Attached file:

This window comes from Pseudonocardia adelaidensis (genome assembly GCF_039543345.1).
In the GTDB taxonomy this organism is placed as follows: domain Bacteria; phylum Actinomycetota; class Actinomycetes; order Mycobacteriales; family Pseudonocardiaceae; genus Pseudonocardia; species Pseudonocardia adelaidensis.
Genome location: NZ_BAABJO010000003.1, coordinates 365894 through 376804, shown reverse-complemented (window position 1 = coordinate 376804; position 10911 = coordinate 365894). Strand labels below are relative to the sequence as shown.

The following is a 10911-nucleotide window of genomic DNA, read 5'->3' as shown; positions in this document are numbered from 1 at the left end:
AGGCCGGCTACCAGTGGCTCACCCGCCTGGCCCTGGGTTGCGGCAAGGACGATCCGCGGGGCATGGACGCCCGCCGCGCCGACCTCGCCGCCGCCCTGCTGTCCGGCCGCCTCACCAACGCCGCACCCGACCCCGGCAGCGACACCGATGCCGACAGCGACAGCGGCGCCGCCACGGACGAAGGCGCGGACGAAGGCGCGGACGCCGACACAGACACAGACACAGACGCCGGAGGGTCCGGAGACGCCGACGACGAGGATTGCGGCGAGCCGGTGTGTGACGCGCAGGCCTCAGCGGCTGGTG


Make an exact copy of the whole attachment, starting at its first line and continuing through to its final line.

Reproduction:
This window comes from Pseudonocardia adelaidensis (genome assembly GCF_039543345.1).
In the GTDB taxonomy this organism is placed as follows: domain Bacteria; phylum Actinomycetota; class Actinomycetes; order Mycobacteriales; family Pseudonocardiaceae; genus Pseudonocardia; species Pseudonocardia adelaidensis.
Genome location: NZ_BAABJO010000003.1, coordinates 365894 through 376804, shown reverse-complemented (window position 1 = coordinate 376804; position 10911 = coordinate 365894). Strand labels below are relative to the sequence as shown.

The following is a 10911-nucleotide window of genomic DNA, read 5'->3' as shown; positions in this document are numbered from 1 at the left end:
AGGCCGGCTACCAGTGGCTCACCCGCCTGGCCCTGGGTTGCGGCAAGGACGATCCGCGGGGCATGGACGCCCGCCGCGCCGACCTCGCCGCCGCCCTGCTGTCCGGCCGCCTCACCAACGCCGCACCCGACCCCGGCAGCGACACCGATGCCGACAGCGACAGCGGCGCCGCCACGGACGAAGGCGCGGACGAAGGCGCGGACGCCGACACAGACACAGACACAGACGCCGGAGGGTCCGGAGACGCCGACGACGAGGATTGCGGCGAGCCGGTGTGTGACGCGCAGGCCTCAGCGGCTGGTG